21.         ASIC understands that the Government will consider making future amendments to the Corporations Act or Regulations to include an exemption for financial capability workers. The 3 year duration of the instrument has been applied to allow sufficient time for the Government to consider the merits of incorporating the relief into primary legislation.

 

Legislative authority

22.         The instrument is made under paragraph 926A(2)(a) of the Corporations Act.

23.         Paragraph 926A(2)(a) of the Corporations Act provides that ASIC may exempt a class of persons from all or specified provisions to which Part 7.6 of the Act (other than Division 4 and 8) applies. 

 

24.         As a legislative instrument, the instrument is disallowable under section 42 of the Legislation Act 2003.

 

Statement of Compatibility with Human Rights 

26.    The Explanatory Statement for a disallowable legislative instrument must contain a Statement of Compatibility with Human Rights under subsection 9(1) of the Human Rights (Parliamentary Scrutiny) Act 2011. A Statement of Compatibility with Human Rights is in the Attachment.


 

Attachment

Statement of Compatibility with Human Rights

 

This Statement of Compatibility with Human Rights is prepared in accordance with Part 3 of the Human Rights (Parliamentary Scrutiny) Act 2011.  

ASIC Corporations (Commonwealth Financial Counselling—Financial Capability Services) Instrument 2022/221

Overview

1.       ASIC Corporations (Commonwealth Financial Counselling—Financial Capability Services) Instrument 2022/221 provides relief for financial capability service providers from the requirement to hold an Australian Financial Services license when providing financial product advice limited to advice about basic deposit products in the course of providing a financial capability service. The relief is limited to financial capability service providers that deliver services within the parameters set by Government funding and other conditions in the instrument. The instrument remakes the relief in ASIC Class Order [CO 11/927] (which is automatically repealed on 1 April 2022) without significant changes.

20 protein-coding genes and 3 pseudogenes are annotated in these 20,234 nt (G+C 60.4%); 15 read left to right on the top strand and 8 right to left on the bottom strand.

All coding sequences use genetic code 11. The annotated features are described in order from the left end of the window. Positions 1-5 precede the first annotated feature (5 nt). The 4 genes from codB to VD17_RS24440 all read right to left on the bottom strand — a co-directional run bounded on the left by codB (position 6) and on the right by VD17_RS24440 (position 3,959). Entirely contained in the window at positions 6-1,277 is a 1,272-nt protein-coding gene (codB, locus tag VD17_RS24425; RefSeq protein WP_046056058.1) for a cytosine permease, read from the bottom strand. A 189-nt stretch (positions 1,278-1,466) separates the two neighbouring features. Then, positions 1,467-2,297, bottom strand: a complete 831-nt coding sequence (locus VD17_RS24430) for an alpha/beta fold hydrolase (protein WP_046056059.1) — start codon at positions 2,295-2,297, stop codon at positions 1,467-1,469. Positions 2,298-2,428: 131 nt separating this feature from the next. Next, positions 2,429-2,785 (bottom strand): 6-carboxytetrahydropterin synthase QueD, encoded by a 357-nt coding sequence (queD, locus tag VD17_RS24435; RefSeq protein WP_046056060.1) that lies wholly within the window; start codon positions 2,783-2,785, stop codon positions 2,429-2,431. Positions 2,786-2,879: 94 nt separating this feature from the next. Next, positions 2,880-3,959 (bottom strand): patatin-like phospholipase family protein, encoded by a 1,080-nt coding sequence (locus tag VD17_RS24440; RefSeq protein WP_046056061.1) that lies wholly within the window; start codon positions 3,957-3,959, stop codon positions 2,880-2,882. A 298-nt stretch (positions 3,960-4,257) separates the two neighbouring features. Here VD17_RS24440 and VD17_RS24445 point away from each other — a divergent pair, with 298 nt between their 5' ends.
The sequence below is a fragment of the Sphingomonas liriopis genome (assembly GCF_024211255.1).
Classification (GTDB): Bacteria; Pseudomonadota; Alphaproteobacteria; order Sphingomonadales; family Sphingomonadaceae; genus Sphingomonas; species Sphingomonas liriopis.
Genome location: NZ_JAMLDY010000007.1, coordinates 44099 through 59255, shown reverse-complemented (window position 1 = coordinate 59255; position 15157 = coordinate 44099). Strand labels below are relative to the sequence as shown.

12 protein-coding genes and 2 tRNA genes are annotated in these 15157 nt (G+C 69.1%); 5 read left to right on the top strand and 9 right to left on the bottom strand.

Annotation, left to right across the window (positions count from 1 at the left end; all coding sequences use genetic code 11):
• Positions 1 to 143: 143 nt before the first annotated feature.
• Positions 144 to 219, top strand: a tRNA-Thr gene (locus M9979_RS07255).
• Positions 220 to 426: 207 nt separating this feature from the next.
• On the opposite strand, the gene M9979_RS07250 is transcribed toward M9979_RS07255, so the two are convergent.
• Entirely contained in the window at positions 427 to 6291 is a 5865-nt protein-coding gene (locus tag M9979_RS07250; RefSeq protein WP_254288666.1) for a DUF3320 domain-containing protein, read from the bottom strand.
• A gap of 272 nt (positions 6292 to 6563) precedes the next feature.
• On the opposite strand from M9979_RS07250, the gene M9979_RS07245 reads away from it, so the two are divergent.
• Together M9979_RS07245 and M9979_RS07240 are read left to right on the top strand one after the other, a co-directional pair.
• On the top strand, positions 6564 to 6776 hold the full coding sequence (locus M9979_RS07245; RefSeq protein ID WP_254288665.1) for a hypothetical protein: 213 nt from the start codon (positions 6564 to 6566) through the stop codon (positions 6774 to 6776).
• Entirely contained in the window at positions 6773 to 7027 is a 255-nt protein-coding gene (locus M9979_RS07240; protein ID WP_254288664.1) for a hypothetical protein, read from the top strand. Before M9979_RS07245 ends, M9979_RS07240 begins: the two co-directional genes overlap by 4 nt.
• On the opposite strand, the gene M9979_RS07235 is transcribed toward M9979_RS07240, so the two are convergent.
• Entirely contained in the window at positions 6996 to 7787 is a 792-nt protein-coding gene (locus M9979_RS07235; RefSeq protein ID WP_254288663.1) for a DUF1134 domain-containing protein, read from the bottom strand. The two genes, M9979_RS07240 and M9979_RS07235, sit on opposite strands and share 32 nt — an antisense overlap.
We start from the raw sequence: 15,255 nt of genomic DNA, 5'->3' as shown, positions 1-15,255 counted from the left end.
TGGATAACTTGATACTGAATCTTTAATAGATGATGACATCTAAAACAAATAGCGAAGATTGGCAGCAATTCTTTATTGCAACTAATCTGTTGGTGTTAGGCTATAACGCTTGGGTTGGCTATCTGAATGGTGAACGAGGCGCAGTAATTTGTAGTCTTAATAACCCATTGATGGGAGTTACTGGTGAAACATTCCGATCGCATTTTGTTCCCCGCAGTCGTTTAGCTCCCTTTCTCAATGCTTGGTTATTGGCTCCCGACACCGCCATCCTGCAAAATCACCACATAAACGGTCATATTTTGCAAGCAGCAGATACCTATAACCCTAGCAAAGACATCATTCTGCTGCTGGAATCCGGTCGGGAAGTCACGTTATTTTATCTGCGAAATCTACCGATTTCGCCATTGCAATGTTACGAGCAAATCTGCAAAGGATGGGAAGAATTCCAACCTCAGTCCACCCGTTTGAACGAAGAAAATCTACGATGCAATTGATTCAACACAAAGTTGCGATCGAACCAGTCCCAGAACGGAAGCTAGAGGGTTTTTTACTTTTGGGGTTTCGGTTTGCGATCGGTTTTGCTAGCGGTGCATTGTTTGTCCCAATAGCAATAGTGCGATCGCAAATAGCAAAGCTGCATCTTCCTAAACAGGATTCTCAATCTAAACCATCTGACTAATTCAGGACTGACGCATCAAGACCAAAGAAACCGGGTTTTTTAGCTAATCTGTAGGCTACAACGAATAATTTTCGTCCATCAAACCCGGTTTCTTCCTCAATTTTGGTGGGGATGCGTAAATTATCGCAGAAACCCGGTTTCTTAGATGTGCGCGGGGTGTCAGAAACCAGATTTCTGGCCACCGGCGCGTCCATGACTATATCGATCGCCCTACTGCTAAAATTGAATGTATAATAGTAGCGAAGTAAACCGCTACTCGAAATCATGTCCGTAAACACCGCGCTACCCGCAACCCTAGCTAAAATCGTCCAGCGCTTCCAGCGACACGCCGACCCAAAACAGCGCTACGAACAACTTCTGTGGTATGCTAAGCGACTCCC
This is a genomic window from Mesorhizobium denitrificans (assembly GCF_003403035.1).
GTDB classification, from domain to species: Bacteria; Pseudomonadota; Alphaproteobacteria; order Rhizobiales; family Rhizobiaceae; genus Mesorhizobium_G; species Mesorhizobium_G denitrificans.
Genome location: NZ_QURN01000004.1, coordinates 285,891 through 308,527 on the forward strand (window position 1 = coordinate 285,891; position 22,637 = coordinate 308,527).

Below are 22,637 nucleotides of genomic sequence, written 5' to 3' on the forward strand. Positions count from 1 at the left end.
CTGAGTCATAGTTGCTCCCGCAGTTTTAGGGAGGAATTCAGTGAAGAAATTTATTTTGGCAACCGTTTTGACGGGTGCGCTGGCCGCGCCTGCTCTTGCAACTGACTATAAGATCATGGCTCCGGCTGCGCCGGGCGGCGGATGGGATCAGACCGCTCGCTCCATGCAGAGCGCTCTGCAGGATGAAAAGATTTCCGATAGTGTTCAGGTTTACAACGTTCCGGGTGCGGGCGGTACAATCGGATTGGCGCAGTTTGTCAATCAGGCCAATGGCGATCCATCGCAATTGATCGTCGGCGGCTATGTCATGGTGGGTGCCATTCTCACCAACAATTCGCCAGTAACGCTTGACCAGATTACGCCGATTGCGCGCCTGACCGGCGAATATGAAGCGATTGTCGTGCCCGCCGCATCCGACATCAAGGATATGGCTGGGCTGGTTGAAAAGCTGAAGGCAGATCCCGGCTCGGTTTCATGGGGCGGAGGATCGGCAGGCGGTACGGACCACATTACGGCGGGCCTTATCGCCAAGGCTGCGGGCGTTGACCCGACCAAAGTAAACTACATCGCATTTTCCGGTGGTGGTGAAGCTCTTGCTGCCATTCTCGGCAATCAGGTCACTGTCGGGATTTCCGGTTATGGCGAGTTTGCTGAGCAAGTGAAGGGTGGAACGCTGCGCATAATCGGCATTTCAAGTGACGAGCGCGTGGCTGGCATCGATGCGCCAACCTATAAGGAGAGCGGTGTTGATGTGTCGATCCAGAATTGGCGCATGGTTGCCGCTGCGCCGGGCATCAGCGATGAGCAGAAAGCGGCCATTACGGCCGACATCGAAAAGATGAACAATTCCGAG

Assessment of human rights implications

3.       This instrument does not engage any of the applicable rights or freedoms.

Conclusion

4.       This instrument is compatible with the human rights and freedoms recognised or declared in the international instruments listed in section 3 of the Human Rights (Parliamentary Scrutiny) Act 2011.